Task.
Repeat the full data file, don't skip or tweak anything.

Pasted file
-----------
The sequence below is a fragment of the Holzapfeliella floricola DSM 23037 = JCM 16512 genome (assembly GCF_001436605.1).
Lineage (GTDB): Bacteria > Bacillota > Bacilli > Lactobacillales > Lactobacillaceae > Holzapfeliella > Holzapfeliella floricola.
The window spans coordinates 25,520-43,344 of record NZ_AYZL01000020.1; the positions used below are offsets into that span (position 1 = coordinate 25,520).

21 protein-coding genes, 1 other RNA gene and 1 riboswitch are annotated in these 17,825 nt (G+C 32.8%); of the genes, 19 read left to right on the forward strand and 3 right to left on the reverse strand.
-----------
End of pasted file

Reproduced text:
The sequence below is a fragment of the Holzapfeliella floricola DSM 23037 = JCM 16512 genome (assembly GCF_001436605.1).
Lineage (GTDB): Bacteria > Bacillota > Bacilli > Lactobacillales > Lactobacillaceae > Holzapfeliella > Holzapfeliella floricola.
The window spans coordinates 25,520-43,344 of record NZ_AYZL01000020.1; the positions used below are offsets into that span (position 1 = coordinate 25,520).

21 protein-coding genes, 1 other RNA gene and 1 riboswitch are annotated in these 17,825 nt (G+C 32.8%); of the genes, 19 read left to right on the forward strand and 3 right to left on the reverse strand.